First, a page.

8 Unique Gift Ideas to Bring Home From Florence, Italy

Hand Painted Ceramics, Mark Goebel, Flikr
Hand Painted Ceramics, Mark Goebel, Flikr
Nikki Crowell

On your next trip to Florence, why not skip the touristy souvenir carts with the figurines and t-shirts, and bring home something authentically Tuscan that everyone will love. Here’s our pick of the best.

Tuscan Wine

Tuscan wine is easy to come by anywhere in the city, but be aware of a mark up for tourists in the city centre. Surprisingly, you don’t have to break the bank for a bottle. You can easily pay under €10 for a decent wine and under €20 for a good wine. If you’re buying for someone who knows a thing or two about wine or someone who plans to keep it for some time, be sure to get a red Reserva. You can also find some good wines at the local grocery stores. Most bars and enotecas offer wine tastings, so you can try before you buy. Why not do a tasting and grab a sandwich at Il Panino del Chianti. If you want something a bit fancier, try Borgo Sapori Toscana in the San Lorenzo neighbourhood. Keep in mind though, that most airlines won’t allow you to travel with more than two bottles per person. Be sure to wrap them well, or ask the store if they can wrap them for you.

Wine at Figtree

Balsamic Vinegar

Something you don’t realise before shopping for balsamic vinegar (aceto di balsamico) is how many different types, flavours, and options there are. There’s a type for bread dipping, a type for salads (and different types for sweet or savoury salads), another type for desserts (like strawberries), and so on. It really is amazing how much there is to learn about something so seemingly basic. The balsamic vinegar’s city of origin also determines how much you should pay and the quality. If you want something basic, check the local grocery store, Conad, if not, go to Borgo Sapori Toscana where you can learn all about it and what is best for your (or the gift receiver’s) needs.

Balsamic Vinegar, Matteo Paciotti, Flikr


Tuscany is so famous for its leather, even Drake named a song after it. In all seriousness, there are pelleterias all over the city from generations of leather workers who sell amazing quality bags, jackets, belts and wallets but prices can definitely run high. If you want to stay within budget, opt for small leather goods such as wallets, belts, or even a nice leather keychain as a token of thought for co-workers or friends. Most of the time you can find things at the San Lorenzo leather market surrounding Mercato Centrale, or also in Mercato Porcellino. If you’re ready to splurge on an Italian leather souvenir for yourself that will last a lifetime, locals know where to go for the real deal. Try Benheart, Bemporad, or Giorgio 1966 (they also have a stand at Mercato Porcellino), for guaranteed, handmade, Italian quality.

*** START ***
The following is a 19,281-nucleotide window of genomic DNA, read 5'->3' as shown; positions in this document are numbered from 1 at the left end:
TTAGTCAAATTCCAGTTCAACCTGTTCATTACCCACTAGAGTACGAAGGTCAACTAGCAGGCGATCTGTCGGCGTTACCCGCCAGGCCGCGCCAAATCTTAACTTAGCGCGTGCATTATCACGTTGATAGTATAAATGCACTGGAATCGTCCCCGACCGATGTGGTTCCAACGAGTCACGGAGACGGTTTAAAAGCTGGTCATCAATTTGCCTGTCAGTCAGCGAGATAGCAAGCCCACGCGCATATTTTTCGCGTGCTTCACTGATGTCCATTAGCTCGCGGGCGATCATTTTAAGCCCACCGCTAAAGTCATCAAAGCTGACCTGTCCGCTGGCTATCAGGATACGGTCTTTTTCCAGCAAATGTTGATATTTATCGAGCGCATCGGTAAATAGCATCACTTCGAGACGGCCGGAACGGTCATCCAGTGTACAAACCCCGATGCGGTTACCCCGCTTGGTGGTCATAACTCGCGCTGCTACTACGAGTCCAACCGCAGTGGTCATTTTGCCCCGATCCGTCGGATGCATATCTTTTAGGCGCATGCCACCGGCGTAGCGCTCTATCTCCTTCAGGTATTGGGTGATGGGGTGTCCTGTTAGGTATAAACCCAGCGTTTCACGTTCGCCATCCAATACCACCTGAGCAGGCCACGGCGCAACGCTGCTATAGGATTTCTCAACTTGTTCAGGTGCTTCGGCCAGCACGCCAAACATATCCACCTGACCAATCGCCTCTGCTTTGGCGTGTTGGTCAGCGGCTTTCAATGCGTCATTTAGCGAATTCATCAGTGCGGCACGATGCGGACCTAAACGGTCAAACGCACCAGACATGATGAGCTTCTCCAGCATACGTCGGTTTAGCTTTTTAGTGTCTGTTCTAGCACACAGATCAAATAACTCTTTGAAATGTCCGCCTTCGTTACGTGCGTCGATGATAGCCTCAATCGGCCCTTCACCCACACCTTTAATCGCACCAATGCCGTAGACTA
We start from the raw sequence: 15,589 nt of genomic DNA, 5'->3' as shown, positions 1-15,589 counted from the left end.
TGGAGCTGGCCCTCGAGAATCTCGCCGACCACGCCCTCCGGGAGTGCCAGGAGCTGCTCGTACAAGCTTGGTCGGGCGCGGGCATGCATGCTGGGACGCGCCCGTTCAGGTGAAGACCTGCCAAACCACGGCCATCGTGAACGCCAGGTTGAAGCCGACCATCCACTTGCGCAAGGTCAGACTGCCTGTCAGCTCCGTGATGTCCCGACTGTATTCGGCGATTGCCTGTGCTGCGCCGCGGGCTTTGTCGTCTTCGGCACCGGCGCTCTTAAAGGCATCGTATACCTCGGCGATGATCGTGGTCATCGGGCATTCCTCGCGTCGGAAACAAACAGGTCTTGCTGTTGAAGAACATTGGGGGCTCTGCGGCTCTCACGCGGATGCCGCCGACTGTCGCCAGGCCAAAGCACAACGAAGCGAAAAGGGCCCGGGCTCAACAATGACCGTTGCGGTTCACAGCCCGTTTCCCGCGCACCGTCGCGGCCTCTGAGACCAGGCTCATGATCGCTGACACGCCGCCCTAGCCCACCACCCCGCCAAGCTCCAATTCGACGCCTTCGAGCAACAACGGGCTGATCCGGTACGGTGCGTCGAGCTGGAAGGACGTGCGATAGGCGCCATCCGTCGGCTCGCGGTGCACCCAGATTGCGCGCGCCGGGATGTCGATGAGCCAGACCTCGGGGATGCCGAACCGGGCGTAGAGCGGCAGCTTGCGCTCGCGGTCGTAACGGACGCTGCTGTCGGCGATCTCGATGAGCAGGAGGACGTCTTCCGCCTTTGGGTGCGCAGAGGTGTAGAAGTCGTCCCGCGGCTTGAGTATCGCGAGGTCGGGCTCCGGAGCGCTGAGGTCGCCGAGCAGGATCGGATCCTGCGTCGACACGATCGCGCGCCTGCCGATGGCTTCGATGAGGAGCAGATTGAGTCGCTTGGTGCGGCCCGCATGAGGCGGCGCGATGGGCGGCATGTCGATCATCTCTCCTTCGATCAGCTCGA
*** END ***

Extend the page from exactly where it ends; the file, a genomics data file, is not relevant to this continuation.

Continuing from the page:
Italian Leather, Jennifer Firmenich, Flikr


Although Italy is not famous for its chocolate like Switzerland or Belgium, you can still impress people back home with real Italian chocolate. If you want to stick to finding great prices at the local grocery stores, Novi is a good brand that is made in Italy and will cost you under €2 per bar. If you want something more elegant, you can find amazing chocolates from small Florentine confectionaries such as Caffetteria La Loggia, Galleria, or Coccole Cioccolato. Venchi is a bigger Italian chocolatier, and they are also famous for their decadent gelato made with the same care and quality.

Venchi Chocolate, Daniel Dionne, Flikr


For the chefs in your life, give them something they will love. After all, Italy is known all around the world for its food, so you have quite a few options. Spices are a great place to start. Find herbs and spices at Mercato Centrale, as well as dried porcini mushrooms, garlic, peppers and truffle oil, but keep in mind your airline’s (and country of origin’s) border customs. Another idea is an olive wood cooking spoon or cutting board (although it can be heavy in your baggage). These are always a hit with people who love to cook, since it’s a gift that keeps on giving. They’ll think of you every time they use it and the olive wood only gets better with time. Search for the tiny store, La Bottega Del Chianti for olive wood and many more kitchen gifts. Another idea is an Italian cook book. You can find modern ones with classic recipes in English at RED Bookstore, or you can pick up one up with authentic Tuscan recipes (in many languages) at Trattoria Zaza.

Olive Wood, [Alan], Flikr

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